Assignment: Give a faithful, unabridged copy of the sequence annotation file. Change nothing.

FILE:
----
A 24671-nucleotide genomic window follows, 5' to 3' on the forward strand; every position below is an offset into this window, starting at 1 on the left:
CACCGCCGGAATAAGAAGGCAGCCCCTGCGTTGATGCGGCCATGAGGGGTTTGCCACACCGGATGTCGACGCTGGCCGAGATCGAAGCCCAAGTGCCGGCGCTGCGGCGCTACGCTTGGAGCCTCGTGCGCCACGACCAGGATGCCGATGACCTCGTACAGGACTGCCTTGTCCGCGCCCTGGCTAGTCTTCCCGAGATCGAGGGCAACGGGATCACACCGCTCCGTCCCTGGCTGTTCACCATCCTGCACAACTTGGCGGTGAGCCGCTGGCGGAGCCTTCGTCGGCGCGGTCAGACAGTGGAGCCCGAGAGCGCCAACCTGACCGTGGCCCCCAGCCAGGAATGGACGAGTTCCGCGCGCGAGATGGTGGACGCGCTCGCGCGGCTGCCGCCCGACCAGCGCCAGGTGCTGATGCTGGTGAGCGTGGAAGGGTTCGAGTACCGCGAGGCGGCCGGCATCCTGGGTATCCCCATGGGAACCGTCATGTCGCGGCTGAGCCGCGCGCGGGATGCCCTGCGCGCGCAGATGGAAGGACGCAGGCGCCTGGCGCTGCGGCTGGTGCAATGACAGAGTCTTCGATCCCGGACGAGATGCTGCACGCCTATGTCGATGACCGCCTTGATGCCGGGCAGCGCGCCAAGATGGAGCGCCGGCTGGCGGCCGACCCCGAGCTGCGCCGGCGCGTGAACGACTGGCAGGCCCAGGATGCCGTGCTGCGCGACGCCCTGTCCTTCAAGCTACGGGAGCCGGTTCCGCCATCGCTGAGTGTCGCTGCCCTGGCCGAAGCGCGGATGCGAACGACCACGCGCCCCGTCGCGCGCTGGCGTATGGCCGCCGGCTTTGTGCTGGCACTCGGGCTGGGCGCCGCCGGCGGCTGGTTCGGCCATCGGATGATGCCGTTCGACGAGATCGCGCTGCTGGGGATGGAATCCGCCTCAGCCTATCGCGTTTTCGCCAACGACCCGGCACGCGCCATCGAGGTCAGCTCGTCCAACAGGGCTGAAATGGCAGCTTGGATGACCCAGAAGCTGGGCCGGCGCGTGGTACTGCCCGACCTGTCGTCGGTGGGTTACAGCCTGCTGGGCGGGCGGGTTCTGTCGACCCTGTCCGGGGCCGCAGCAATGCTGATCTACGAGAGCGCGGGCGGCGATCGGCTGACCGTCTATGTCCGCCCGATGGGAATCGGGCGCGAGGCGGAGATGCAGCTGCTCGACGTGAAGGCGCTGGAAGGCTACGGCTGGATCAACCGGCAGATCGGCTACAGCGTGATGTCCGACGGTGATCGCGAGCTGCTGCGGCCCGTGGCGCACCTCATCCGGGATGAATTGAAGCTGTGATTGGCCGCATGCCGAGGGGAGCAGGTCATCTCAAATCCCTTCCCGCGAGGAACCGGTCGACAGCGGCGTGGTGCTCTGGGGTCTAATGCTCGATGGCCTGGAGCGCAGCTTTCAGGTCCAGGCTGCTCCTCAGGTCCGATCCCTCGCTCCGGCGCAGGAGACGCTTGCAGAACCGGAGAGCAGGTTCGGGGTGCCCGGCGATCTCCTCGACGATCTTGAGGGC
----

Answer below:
A 24671-nucleotide genomic window follows, 5' to 3' on the forward strand; every position below is an offset into this window, starting at 1 on the left:
CACCGCCGGAATAAGAAGGCAGCCCCTGCGTTGATGCGGCCATGAGGGGTTTGCCACACCGGATGTCGACGCTGGCCGAGATCGAAGCCCAAGTGCCGGCGCTGCGGCGCTACGCTTGGAGCCTCGTGCGCCACGACCAGGATGCCGATGACCTCGTACAGGACTGCCTTGTCCGCGCCCTGGCTAGTCTTCCCGAGATCGAGGGCAACGGGATCACACCGCTCCGTCCCTGGCTGTTCACCATCCTGCACAACTTGGCGGTGAGCCGCTGGCGGAGCCTTCGTCGGCGCGGTCAGACAGTGGAGCCCGAGAGCGCCAACCTGACCGTGGCCCCCAGCCAGGAATGGACGAGTTCCGCGCGCGAGATGGTGGACGCGCTCGCGCGGCTGCCGCCCGACCAGCGCCAGGTGCTGATGCTGGTGAGCGTGGAAGGGTTCGAGTACCGCGAGGCGGCCGGCATCCTGGGTATCCCCATGGGAACCGTCATGTCGCGGCTGAGCCGCGCGCGGGATGCCCTGCGCGCGCAGATGGAAGGACGCAGGCGCCTGGCGCTGCGGCTGGTGCAATGACAGAGTCTTCGATCCCGGACGAGATGCTGCACGCCTATGTCGATGACCGCCTTGATGCCGGGCAGCGCGCCAAGATGGAGCGCCGGCTGGCGGCCGACCCCGAGCTGCGCCGGCGCGTGAACGACTGGCAGGCCCAGGATGCCGTGCTGCGCGACGCCCTGTCCTTCAAGCTACGGGAGCCGGTTCCGCCATCGCTGAGTGTCGCTGCCCTGGCCGAAGCGCGGATGCGAACGACCACGCGCCCCGTCGCGCGCTGGCGTATGGCCGCCGGCTTTGTGCTGGCACTCGGGCTGGGCGCCGCCGGCGGCTGGTTCGGCCATCGGATGATGCCGTTCGACGAGATCGCGCTGCTGGGGATGGAATCCGCCTCAGCCTATCGCGTTTTCGCCAACGACCCGGCACGCGCCATCGAGGTCAGCTCGTCCAACAGGGCTGAAATGGCAGCTTGGATGACCCAGAAGCTGGGCCGGCGCGTGGTACTGCCCGACCTGTCGTCGGTGGGTTACAGCCTGCTGGGCGGGCGGGTTCTGTCGACCCTGTCCGGGGCCGCAGCAATGCTGATCTACGAGAGCGCGGGCGGCGATCGGCTGACCGTCTATGTCCGCCCGATGGGAATCGGGCGCGAGGCGGAGATGCAGCTGCTCGACGTGAAGGCGCTGGAAGGCTACGGCTGGATCAACCGGCAGATCGGCTACAGCGTGATGTCCGACGGTGATCGCGAGCTGCTGCGGCCCGTGGCGCACCTCATCCGGGATGAATTGAAGCTGTGATTGGCCGCATGCCGAGGGGAGCAGGTCATCTCAAATCCCTTCCCGCGAGGAACCGGTCGACAGCGGCGTGGTGCTCTGGGGTCTAATGCTCGATGGCCTGGAGCGCAGCTTTCAGGTCCAGGCTGCTCCTCAGGTCCGATCCCTCGCTCCGGCGCAGGAGACGCTTGCAGAACCGGAGAGCAGGTTCGGGGTGCCCGGCGATCTCCTCGACGATCTTGAGGGC